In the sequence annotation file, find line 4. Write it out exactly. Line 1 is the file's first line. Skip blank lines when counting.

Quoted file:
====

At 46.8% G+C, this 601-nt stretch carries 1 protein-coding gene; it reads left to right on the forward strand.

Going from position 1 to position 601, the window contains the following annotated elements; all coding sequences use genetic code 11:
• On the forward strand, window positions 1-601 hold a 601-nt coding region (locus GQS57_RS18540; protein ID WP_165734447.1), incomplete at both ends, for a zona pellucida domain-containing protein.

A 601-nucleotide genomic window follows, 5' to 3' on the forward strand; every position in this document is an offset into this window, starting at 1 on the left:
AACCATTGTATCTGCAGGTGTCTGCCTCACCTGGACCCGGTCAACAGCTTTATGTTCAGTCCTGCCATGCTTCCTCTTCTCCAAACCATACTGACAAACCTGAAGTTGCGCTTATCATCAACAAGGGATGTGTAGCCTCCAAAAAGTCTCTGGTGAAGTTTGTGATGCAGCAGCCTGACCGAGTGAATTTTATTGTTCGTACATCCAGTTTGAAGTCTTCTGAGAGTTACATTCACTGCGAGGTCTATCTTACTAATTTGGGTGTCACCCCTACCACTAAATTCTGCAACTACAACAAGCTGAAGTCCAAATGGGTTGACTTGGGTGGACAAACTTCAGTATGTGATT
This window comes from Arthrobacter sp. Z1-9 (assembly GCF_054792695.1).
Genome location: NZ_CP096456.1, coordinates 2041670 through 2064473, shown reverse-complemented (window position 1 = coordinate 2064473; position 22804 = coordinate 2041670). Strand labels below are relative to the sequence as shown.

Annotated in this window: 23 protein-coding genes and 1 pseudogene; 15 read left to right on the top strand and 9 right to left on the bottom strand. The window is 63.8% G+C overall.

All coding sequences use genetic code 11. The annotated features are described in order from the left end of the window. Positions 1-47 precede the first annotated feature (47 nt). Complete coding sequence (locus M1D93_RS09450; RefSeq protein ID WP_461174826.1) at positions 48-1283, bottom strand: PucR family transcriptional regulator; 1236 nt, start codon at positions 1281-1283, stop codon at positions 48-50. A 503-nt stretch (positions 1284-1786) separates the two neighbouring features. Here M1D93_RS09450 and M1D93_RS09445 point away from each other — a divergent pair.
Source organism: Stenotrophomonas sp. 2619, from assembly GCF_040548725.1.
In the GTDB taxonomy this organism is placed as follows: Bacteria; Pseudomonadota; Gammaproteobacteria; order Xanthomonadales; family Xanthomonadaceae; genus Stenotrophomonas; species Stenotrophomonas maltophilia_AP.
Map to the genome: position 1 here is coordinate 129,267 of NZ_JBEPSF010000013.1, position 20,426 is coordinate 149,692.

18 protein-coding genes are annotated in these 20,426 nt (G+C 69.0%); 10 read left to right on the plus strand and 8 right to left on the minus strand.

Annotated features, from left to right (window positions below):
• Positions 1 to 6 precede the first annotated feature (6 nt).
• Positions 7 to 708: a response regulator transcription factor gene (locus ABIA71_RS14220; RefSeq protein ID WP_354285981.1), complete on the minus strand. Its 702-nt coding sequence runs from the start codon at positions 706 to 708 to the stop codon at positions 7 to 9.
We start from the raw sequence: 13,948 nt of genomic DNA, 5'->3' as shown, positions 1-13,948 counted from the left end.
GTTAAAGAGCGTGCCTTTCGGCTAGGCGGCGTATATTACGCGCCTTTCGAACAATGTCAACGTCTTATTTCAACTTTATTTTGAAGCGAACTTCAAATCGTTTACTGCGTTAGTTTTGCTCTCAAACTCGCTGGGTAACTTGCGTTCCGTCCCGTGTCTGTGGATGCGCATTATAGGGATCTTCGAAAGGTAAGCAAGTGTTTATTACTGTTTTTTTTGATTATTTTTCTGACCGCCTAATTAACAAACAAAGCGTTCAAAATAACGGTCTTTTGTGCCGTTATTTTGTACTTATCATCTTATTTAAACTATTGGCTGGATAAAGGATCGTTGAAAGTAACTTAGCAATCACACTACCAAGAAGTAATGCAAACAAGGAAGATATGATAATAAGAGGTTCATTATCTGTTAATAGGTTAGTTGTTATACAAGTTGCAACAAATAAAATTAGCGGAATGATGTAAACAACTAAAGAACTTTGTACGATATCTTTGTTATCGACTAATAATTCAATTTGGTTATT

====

A 601-nucleotide genomic window follows, 5' to 3' on the forward strand; every position in this document is an offset into this window, starting at 1 on the left: